Solstice is a flexible open source economic network simulator. Its primary outcomes are quantitative analyses of the behavior of economic systems under uncertainty. In this post we provide a first overall description of Solstice to accompany the first public release.
Modeling economic networks and their dynamics. Economic networks are the primary abstractions though which we can conceptualize the state (condition) and evolution of economic interactions. This simply reflects the fact that human economies are quite fundamentally systems of interacting actors (or nodes in a network) with transient or more permanent relations between them.
In practice the network character of an economy is frequently suppressed or under-emphasized and does not play a particularly important role.
Release 0.5 With Release 0.5 of equinox we start the more formal tracking of developments.
The Equinox alpha release 0.5 includes a complete data set to be used in testing Use Case 1. Use case 1 takes the perspective of local authority (a city) that wants to examine the footprint of its city-wide procurement portfolio
Equinox is an open source platform that supports holistic risk management and reporting in the context of Sustainable Portfolio Management. The platform integrates geospatial information with applicable regulatory and industry standards, for example the GHG Protocol (accounting for Project based, Corporate and City-Wide greenhouse gas emissions), the IPCC Emissions Factor database and further reference data, the PCAF attribution methodologies (and more) to provide a holistic view of the footprint of both individual projects and portfolios.
The Role of Open Risk Manual Taxonomies A taxonomy is the categorization of concepts. It can be a very useful tool in supporting effective knowledge management. Fundamentally a taxonomy is a scheme of classification, typically a hierarchical classification, in which things or concepts are organized into groups or types of increasing specificity.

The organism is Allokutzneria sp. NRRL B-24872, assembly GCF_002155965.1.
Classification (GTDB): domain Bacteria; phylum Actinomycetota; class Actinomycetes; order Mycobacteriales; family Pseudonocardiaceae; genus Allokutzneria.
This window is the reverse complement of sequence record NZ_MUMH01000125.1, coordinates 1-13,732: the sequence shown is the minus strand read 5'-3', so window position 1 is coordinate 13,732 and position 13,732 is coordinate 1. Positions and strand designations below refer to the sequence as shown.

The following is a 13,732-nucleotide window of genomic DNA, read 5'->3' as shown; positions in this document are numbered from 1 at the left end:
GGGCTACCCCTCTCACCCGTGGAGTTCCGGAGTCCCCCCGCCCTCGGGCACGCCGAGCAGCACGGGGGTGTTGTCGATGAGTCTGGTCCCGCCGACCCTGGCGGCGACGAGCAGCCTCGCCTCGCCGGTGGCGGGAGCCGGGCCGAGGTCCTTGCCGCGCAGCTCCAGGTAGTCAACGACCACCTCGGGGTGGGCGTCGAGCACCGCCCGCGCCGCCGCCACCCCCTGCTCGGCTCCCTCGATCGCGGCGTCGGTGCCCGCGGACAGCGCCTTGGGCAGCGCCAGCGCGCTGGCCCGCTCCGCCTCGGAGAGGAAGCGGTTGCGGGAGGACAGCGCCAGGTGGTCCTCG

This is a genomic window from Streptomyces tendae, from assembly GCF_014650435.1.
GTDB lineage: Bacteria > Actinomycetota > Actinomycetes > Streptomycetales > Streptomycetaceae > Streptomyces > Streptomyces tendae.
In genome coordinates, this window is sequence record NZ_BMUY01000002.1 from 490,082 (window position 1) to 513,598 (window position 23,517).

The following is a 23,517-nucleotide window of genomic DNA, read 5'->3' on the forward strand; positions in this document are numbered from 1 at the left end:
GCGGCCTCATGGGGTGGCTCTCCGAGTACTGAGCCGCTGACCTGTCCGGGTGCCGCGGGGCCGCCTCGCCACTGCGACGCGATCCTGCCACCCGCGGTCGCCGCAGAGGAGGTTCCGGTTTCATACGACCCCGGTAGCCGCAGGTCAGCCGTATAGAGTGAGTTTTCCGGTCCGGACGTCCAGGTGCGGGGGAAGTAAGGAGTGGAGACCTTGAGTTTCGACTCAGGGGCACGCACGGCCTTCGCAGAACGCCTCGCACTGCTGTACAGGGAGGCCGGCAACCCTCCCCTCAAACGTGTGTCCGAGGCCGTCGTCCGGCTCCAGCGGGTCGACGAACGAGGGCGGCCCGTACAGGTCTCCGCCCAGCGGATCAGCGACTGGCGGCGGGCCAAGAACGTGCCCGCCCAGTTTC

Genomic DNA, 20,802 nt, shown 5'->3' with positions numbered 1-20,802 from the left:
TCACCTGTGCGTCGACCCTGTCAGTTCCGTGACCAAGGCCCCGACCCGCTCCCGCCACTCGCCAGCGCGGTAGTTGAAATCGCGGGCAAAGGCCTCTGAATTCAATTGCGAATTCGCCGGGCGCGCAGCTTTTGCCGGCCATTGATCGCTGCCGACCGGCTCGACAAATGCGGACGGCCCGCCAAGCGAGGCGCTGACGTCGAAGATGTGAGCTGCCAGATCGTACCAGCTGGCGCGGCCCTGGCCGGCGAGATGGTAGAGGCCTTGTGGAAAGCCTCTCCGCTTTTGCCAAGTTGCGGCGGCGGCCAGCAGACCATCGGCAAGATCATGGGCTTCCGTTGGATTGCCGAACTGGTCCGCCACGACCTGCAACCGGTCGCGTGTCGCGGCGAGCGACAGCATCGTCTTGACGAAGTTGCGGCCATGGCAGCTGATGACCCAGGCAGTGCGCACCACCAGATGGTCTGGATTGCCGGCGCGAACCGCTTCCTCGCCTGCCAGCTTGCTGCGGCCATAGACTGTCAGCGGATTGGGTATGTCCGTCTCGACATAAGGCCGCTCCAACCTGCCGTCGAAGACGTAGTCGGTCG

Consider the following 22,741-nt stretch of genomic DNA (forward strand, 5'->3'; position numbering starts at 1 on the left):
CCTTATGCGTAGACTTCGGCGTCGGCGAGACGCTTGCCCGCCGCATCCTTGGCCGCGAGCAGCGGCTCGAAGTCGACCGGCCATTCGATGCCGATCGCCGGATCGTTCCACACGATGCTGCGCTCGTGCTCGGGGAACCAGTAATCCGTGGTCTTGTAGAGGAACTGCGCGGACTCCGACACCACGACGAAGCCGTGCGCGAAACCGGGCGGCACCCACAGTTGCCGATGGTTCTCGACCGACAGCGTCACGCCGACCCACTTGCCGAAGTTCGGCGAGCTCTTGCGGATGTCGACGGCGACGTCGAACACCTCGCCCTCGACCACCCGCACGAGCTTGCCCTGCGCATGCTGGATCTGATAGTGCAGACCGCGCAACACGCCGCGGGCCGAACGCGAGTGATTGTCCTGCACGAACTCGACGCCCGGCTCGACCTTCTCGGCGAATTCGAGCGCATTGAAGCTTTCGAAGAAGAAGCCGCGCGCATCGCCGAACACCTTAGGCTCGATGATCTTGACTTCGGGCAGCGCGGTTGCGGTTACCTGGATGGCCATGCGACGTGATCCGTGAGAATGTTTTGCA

Mathematically, a hierarchical taxonomy is a tree structure of classifications for a given set of objects. It is sometimes also named a containment hierarchy.
What are Input-Output Models? Environmentally Extended Multi-Regional Input-Output (EE MRIO) tables describe economic relationships of economic actors (e.g. industrial sectors) operating within and between regions and their environmental repercussions.
An EE MRIO augments the more basic and historically first proposed Input-Output Models (IO) with additional datasets and/or modeling assumptions in order to provide insights into the environmental foorprint of economic activity. Presently, the emphasis on negative externalities of economic activity (e.
Equinox is an open source platform that supports the holistic risk management and reporting of major sustainable finance projects (the financing of projects with material physical footprint) such as project finance.
Equinox aims to integrate in the database a number reference databases that facilitate tasks of sustainable portfolio management. In the current focus such reference material concerns the emissions factors for various processes and activities. In the latest (Solstice Day!) update of the Equinox Project we discuss the integration of reference data an in particular greenhouse gas emissions factors as catalogued in the IPCC Emissions Factors database (EFDB).
Equinox is an open source platform that supports holistic risk management and reporting of Sustainable Finance (Sustainable Portfolio Management). The platform integrates geospatial information with applicable regulatory and industry standards from EBA, PCAF and Equator Principles to provide a holistic view of the footprint of both individual projects and portfolios, in particular of project finance investments.
Motivation Sustainability (understood in environmental, economic and social terms) is emerging as an undisputed constraint that will shape future human activity and more specifically how the financial system facilitates and empowers economic life.